Denver school leaders, teachers negotiate trying to avoid strike

Denver school leaders, teachers negotiate trying to avoid strike

After talks break off, Denver teachers set to strike Monday

Denver school officials said more than 2,100 teachers called in absent on Monday, as educators went on strike. Now they're ready for Denver's first strike in 25 years. Schools remained open Monday while teachers took to the picket lines, absences that are expected to affect the 70,000 students who attend traditional public schools. Other students joined hundreds of teachers and union members in a march past City Hall that held up traffic in downtown Denver. As Denver teachers take to the picket lines, Oakland, California, teachers have voted by 95 percent to strike as early as next week; West Virginia teachers and school workers have voted "overwhelmingly" to strike or engage in any work action necessary to oppose a pro-privatization education bill; Wright State, Ohio, faculty and Chicago charter school teachers are on strike. The largest struggles were by teachers in West Virginia, Oklahoma and Arizona, initiated by the rank-and-file, not the unions. As required by state law, teachers gave notice last month that they planned to strike.

"They need us. They need our labour, they need our minds, they need our talents to really make it happen", lead union negotiator Rob Gould said.

"You are unique here in Denver because you are just saying, 'Can I just know what I'm being paid?'" Lily Eskelsen Garcia declared at a rally outside the state Capitol.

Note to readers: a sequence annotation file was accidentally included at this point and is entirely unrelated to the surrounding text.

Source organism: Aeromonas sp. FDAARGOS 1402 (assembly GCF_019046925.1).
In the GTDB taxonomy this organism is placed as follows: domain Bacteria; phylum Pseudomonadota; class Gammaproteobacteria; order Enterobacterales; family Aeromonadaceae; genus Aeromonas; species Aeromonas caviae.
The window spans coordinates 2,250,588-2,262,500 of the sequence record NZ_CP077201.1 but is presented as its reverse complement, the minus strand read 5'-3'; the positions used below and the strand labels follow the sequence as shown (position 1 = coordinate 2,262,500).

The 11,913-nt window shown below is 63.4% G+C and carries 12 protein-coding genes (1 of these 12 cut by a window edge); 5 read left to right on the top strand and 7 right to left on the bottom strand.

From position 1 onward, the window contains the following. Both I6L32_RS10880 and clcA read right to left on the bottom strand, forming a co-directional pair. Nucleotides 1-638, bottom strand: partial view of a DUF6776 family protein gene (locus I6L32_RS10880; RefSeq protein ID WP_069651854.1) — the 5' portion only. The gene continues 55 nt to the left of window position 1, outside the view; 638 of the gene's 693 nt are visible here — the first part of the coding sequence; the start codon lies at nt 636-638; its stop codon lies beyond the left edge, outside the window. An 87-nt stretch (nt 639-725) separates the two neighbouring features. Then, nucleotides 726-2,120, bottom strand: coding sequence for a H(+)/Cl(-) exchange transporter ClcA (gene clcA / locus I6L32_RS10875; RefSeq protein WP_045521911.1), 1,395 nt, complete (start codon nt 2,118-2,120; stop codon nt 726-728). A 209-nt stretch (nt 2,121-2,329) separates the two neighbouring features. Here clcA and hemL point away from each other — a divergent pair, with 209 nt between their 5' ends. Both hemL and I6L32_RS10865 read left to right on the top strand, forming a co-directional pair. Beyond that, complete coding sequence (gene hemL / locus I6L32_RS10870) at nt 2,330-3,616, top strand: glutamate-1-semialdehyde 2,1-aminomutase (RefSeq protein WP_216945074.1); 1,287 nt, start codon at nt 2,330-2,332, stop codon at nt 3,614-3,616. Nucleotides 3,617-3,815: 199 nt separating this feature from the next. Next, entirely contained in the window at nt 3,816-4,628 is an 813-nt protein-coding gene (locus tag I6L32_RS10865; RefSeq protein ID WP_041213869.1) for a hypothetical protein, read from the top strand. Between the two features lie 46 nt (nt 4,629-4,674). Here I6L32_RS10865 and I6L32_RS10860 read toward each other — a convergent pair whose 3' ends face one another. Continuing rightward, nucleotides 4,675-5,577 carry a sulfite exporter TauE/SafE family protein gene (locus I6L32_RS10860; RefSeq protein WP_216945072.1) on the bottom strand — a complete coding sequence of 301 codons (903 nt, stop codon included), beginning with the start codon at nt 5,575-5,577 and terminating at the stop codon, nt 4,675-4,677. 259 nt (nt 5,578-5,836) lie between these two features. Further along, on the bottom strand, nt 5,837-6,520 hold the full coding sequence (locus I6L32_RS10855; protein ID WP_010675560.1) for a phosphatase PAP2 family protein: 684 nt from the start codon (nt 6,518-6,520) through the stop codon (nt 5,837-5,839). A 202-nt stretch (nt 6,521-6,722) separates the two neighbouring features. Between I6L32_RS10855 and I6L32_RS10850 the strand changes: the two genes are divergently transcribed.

Both sides reportedly agree that the district's 5,300 teachers deserve a raise in their base pay. Every school in the district will remain open Monday, but pre-school classes will be canceled.

Teachers want lower bonuses to free up money for better overall salaries. However, the district sees those particular bonuses as key to boosting the academic performance of poor and minority students. Teachers say the reliance on bonuses leads to high turnover, which they say hurts students, and that spending money on smaller class sizes and adding support staff, like counselors, is the best way to help disadvantaged students.

The district also stressed that it would show up for additional negotiations on Sunday, February 10, even though the union previously noted that it would not take part in more talks until Tuesday, February 12 - and because the folks at DCTA were serious, the strike is on. Twenty years ago, the district first piloted the "Professional Compensation System for Teachers", known by most as ProComp. "We presented an updated proposal that responds to what we have heard from teachers. and significantly increases the base pay for teachers".

Meanwhile, schools Superintendent Susana Cordova said she was "extremely disappointed" that the union walked away from the table instead of continuing to work toward an agreement.

Waldstreicher said he supports his "incredible" teachers but admitted he is anxious that, without an agreement after a few days of striking, students like himself will get behind in their studies.

"He needs to be in school to get his education, but I need to make sure he's getting a quality education", Knupp said. It is very sad because we build relationships with our teachers.

The state says a walkout will cost about $400,000 a day and would eat up 1 or 2 percent of the district's annual operating budget in about a week.

However, Polis said the state could decide to intervene and suspend the strike for up to 180 days if the walkout drags on.

The state does not have the power to impose any deal on either side, but it can try to help the union and school district reach a deal and can require them to participate in a fact-finding process.

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